Purpose of Review: This article discusses the physiologic changes of pregnancy and how they affect risk of ischemic and hemorrhagic stroke and then reviews epidemiology, diagnosis, and treatment of ischemic and hemorrhagic stroke in pregnancy and the puerperium.
Recent Findings: This article updates our understanding of the relationship of preeclampsia/eclampsia to the posterior reversible encephalopathy syndrome and the reversible cerebral vasoconstriction syndrome, emphasizing their shared pathogenesis. It reviews the most recent data and offers recommendations concerning the use of thrombolytic and other revascularization therapies for pregnancy-related strokes.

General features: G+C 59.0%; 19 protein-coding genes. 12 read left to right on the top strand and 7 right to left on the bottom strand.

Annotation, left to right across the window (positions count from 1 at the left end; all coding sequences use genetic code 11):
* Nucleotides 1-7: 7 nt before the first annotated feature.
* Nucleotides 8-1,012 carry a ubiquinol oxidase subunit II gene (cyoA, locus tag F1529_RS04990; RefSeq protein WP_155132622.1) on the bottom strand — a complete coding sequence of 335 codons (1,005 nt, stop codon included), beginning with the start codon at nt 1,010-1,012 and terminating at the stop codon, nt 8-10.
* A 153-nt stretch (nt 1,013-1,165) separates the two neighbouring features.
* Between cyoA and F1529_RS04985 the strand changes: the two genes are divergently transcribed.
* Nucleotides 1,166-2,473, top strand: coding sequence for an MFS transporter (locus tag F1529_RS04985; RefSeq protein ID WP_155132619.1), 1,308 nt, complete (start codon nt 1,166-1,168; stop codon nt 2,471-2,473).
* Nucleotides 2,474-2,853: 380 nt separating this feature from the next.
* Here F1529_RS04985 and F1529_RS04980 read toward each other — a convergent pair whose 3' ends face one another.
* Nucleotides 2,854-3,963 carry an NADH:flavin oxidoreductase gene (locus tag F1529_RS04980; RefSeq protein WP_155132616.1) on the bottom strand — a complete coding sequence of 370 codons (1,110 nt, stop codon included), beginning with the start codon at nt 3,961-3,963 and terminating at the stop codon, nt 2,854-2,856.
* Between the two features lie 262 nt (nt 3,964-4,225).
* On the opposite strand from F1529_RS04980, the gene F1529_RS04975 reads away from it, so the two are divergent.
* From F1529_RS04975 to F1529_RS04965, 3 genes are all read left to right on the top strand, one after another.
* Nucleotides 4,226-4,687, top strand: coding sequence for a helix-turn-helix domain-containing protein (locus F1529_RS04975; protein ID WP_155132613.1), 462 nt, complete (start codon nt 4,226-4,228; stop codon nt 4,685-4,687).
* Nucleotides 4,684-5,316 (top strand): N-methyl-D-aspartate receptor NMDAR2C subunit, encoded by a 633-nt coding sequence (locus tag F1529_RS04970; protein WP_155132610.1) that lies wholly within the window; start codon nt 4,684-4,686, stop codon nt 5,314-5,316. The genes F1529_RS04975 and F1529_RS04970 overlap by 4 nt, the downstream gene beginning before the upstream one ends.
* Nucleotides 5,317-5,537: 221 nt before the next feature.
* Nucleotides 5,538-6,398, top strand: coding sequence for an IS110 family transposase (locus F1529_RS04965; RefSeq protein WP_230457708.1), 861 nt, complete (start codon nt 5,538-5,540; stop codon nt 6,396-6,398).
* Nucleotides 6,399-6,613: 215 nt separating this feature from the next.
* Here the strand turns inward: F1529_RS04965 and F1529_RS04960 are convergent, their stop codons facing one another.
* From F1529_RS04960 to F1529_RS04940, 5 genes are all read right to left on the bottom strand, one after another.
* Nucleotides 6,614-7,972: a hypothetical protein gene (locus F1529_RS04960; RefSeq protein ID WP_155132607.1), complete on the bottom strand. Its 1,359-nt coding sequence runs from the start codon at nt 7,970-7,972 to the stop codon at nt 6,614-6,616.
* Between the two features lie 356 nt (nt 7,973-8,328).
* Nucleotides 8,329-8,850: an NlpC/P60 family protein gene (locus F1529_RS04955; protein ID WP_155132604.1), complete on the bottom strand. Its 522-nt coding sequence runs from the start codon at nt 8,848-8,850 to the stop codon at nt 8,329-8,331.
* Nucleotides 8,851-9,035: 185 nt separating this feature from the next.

Summary: Although cerebrovascular complications are uncommon occurrences during pregnancy and the puerperium, stroke is still the most common seriously disabling complication of pregnancy. Therefore, stroke and other vascular issues raise questions about the best evaluation and management that is safe for mother and child.